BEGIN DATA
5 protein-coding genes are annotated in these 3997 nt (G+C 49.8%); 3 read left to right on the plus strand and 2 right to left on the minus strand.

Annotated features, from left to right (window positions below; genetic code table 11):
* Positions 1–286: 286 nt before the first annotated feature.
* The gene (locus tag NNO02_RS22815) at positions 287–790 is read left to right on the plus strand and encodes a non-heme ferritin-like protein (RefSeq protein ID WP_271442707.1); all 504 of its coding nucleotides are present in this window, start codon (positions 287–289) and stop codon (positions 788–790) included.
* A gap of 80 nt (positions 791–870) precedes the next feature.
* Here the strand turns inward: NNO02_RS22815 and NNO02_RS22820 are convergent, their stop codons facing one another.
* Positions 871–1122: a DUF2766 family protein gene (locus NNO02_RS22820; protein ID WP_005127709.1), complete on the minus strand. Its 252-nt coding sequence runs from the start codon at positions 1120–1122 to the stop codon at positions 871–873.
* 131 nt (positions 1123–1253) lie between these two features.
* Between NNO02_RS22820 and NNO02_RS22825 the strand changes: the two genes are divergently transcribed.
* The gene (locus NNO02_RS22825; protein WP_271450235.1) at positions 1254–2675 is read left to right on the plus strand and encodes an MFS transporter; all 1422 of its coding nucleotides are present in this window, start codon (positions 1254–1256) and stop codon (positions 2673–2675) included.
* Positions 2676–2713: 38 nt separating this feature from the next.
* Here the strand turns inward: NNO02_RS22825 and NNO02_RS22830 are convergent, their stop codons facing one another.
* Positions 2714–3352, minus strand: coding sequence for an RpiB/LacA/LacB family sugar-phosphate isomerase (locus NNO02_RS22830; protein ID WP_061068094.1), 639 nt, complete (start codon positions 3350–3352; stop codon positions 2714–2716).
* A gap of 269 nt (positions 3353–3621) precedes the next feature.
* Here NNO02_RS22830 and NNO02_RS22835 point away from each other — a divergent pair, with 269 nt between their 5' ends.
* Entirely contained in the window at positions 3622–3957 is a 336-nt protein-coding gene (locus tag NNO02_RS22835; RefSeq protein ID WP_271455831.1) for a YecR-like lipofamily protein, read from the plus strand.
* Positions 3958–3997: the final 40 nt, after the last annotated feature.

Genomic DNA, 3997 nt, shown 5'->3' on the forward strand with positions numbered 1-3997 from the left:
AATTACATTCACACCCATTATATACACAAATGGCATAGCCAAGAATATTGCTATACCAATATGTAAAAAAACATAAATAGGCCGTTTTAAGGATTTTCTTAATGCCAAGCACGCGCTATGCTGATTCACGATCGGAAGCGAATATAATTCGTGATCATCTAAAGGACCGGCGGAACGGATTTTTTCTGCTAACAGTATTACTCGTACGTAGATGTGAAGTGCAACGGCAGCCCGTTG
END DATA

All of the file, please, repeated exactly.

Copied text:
5 protein-coding genes are annotated in these 3997 nt (G+C 49.8%); 3 read left to right on the plus strand and 2 right to left on the minus strand.

Annotated features, from left to right (window positions below; genetic code table 11):
* Positions 1–286: 286 nt before the first annotated feature.
* The gene (locus tag NNO02_RS22815) at positions 287–790 is read left to right on the plus strand and encodes a non-heme ferritin-like protein (RefSeq protein ID WP_271442707.1); all 504 of its coding nucleotides are present in this window, start codon (positions 287–289) and stop codon (positions 788–790) included.
* A gap of 80 nt (positions 791–870) precedes the next feature.
* Here the strand turns inward: NNO02_RS22815 and NNO02_RS22820 are convergent, their stop codons facing one another.
* Positions 871–1122: a DUF2766 family protein gene (locus NNO02_RS22820; protein ID WP_005127709.1), complete on the minus strand. Its 252-nt coding sequence runs from the start codon at positions 1120–1122 to the stop codon at positions 871–873.
* 131 nt (positions 1123–1253) lie between these two features.
* Between NNO02_RS22820 and NNO02_RS22825 the strand changes: the two genes are divergently transcribed.
* The gene (locus NNO02_RS22825; protein WP_271450235.1) at positions 1254–2675 is read left to right on the plus strand and encodes an MFS transporter; all 1422 of its coding nucleotides are present in this window, start codon (positions 1254–1256) and stop codon (positions 2673–2675) included.
* Positions 2676–2713: 38 nt separating this feature from the next.
* Here the strand turns inward: NNO02_RS22825 and NNO02_RS22830 are convergent, their stop codons facing one another.
* Positions 2714–3352, minus strand: coding sequence for an RpiB/LacA/LacB family sugar-phosphate isomerase (locus NNO02_RS22830; protein ID WP_061068094.1), 639 nt, complete (start codon positions 3350–3352; stop codon positions 2714–2716).
* A gap of 269 nt (positions 3353–3621) precedes the next feature.
* Here NNO02_RS22830 and NNO02_RS22835 point away from each other — a divergent pair, with 269 nt between their 5' ends.
* Entirely contained in the window at positions 3622–3957 is a 336-nt protein-coding gene (locus tag NNO02_RS22835; RefSeq protein ID WP_271455831.1) for a YecR-like lipofamily protein, read from the plus strand.
* Positions 3958–3997: the final 40 nt, after the last annotated feature.

Genomic DNA, 3997 nt, shown 5'->3' on the forward strand with positions numbered 1-3997 from the left:
AATTACATTCACACCCATTATATACACAAATGGCATAGCCAAGAATATTGCTATACCAATATGTAAAAAAACATAAATAGGCCGTTTTAAGGATTTTCTTAATGCCAAGCACGCGCTATGCTGATTCACGATCGGAAGCGAATATAATTCGTGATCATCTAAAGGACCGGCGGAACGGATTTTTTCTGCTAACAGTATTACTCGTACGTAGATGTGAAGTGCAACGGCAGCCCGTTG